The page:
More and more research is highlighting the strong connection between the gut and the brain. For many years we’ve heard of the damage that can be done to our bodies by high fat and high sugar diets. Now, there is startling evidence that the effects on our bodies are only part of the story, with diet also able to cause changes in the brain.
New research has found that a diet high in fat and sugar causes changes in the gut bacteria that seem to be related to a significant loss of cognitive flexibility, which is the power to adapt to change. The effect was strongest on a high sugar diet, which also impaired long and short-term memory.
The research was conducted on mice (because of their biological and physiological similarities to humans). After being fed different diets, they were given a variety of tests to explore the changes in their mental and physical function, as well as the changes in different types of gut bacteria.
After four weeks on a high fat or high sugar diet, there was a significant decline in the mental and physical function of the mice. One of the most profound changes was in cognitive flexibility.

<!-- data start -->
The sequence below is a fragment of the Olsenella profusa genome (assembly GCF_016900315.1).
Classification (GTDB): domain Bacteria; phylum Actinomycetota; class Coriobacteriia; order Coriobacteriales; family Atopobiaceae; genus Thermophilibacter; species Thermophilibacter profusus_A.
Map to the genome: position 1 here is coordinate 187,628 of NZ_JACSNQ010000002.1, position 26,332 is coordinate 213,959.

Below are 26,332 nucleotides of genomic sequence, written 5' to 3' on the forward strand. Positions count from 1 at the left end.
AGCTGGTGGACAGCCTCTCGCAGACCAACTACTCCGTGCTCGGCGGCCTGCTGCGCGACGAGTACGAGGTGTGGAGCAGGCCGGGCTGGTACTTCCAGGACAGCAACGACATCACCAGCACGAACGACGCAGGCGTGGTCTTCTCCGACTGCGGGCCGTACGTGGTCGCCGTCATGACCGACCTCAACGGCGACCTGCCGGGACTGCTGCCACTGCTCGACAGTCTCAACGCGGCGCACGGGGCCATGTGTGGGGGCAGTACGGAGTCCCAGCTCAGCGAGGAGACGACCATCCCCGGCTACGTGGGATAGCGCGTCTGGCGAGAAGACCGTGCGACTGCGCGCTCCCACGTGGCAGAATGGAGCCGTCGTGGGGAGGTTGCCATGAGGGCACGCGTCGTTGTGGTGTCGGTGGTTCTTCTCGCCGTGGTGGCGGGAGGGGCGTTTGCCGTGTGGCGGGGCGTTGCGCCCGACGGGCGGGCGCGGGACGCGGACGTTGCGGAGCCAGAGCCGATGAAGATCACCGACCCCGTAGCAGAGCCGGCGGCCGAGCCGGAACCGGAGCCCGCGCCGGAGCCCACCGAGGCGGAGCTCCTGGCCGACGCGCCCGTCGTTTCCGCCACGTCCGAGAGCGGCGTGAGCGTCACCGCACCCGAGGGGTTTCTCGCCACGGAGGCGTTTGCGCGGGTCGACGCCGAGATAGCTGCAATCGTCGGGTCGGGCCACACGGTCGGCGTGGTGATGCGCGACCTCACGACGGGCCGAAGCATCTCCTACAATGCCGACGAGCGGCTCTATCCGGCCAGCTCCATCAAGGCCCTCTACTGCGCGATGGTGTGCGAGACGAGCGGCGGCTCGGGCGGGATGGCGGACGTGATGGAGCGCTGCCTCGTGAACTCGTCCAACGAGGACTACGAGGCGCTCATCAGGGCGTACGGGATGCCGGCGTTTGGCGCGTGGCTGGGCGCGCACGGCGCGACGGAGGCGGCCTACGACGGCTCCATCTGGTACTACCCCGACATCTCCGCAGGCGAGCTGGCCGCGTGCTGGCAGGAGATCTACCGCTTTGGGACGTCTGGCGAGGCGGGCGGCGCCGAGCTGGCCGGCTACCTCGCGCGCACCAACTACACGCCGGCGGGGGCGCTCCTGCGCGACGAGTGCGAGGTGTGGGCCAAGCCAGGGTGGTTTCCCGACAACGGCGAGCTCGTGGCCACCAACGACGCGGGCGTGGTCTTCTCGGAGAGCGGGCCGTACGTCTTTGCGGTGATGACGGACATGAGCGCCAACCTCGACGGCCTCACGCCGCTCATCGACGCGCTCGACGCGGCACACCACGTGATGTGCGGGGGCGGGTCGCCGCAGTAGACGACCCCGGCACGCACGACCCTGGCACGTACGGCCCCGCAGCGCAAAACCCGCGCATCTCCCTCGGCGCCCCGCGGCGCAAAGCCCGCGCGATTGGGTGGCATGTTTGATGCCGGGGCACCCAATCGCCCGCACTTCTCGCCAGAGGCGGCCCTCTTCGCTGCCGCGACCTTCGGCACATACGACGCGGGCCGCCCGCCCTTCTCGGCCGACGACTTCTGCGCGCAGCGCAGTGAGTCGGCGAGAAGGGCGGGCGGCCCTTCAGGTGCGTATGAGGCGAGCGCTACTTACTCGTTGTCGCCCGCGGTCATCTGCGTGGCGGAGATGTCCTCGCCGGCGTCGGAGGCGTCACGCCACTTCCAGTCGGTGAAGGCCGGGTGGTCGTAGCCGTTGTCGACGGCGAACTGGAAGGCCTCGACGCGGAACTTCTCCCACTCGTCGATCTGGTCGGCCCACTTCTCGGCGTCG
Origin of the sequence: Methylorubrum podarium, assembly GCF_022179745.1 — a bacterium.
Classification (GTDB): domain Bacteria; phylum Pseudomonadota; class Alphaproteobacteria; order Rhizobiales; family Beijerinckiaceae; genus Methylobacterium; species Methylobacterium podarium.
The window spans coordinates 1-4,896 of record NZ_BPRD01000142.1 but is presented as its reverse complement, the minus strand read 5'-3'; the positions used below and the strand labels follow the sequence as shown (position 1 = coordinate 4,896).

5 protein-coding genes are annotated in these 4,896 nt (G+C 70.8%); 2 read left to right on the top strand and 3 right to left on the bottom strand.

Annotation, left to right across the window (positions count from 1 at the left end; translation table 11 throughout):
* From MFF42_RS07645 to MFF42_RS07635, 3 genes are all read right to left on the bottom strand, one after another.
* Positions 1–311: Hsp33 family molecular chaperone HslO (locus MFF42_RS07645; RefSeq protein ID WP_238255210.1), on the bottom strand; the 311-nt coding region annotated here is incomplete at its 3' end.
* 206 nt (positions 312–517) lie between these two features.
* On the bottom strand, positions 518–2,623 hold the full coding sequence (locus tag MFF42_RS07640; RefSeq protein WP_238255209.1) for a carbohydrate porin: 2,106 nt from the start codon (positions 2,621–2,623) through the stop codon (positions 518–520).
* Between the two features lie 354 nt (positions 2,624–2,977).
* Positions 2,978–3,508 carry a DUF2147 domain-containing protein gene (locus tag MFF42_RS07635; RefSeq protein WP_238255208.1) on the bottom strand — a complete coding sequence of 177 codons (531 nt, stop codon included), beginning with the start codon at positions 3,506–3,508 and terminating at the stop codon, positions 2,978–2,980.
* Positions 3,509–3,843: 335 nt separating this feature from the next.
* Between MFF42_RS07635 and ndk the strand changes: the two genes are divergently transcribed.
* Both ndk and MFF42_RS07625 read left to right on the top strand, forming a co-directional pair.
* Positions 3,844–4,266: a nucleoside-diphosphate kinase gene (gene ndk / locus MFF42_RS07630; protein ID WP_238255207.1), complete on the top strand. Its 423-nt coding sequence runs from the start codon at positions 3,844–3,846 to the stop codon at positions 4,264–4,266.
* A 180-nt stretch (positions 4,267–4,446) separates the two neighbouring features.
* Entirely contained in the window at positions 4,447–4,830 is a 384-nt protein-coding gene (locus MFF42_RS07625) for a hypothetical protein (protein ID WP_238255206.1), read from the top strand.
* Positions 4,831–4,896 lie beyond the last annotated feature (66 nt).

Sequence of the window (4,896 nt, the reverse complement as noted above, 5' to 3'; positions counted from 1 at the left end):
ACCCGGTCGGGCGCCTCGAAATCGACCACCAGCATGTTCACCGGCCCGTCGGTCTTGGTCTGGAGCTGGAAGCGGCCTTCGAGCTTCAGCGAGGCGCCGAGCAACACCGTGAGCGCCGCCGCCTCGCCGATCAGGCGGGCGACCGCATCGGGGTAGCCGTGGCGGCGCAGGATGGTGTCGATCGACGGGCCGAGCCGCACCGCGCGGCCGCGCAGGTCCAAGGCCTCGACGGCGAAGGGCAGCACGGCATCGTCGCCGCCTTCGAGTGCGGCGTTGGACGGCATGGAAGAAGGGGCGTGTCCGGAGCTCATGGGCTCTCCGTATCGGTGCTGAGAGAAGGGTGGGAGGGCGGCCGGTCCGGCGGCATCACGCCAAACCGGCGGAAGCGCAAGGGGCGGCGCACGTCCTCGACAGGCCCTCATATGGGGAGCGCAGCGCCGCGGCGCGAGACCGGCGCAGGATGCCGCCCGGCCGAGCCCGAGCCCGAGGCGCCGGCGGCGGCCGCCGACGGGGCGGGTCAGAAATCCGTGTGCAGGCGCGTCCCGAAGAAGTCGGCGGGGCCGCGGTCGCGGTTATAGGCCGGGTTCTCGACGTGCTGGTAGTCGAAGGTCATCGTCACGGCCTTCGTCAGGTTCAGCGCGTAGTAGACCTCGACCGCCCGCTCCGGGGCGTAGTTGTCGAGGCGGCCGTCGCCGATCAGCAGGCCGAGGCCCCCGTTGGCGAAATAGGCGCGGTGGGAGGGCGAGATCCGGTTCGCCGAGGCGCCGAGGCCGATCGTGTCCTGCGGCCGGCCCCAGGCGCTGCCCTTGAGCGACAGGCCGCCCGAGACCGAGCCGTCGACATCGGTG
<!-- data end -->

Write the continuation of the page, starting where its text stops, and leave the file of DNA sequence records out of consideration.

Magnussen explained cognitive flexibility in this way, ‘Think about driving home on a route that’s very familiar to you, something you’re used to doing. Then one day that road is closed and you suddenly have to find a new way home.’
Someone with a high level of cognitive flexibility would quickly adapt by finding another way home, and remembering to use that same route the next morning. Someone with diminished cognitive flexibility would struggle to adapt to the change, and would likely have a slow, stressful trip home.
The mice used in the study were younger ones, who would typically have a greater capacity to resist the impact of changes to their gut bacteria, or microbiota. In older humans or animals whose biological system might not be as healthy, the effect of high sugar and high fat on cognitive function might be even stronger.
‘It’s increasingly clear that our gut bacteria, or mictrobiota, can communicate with the human brain,’ reported Kathy Magnussen, a professor at Oregon State University.
This study backs up an abundance of previous research that has demonstrated the influence of food on the brain, and gives us another good reason to taper down on fat and sugar.
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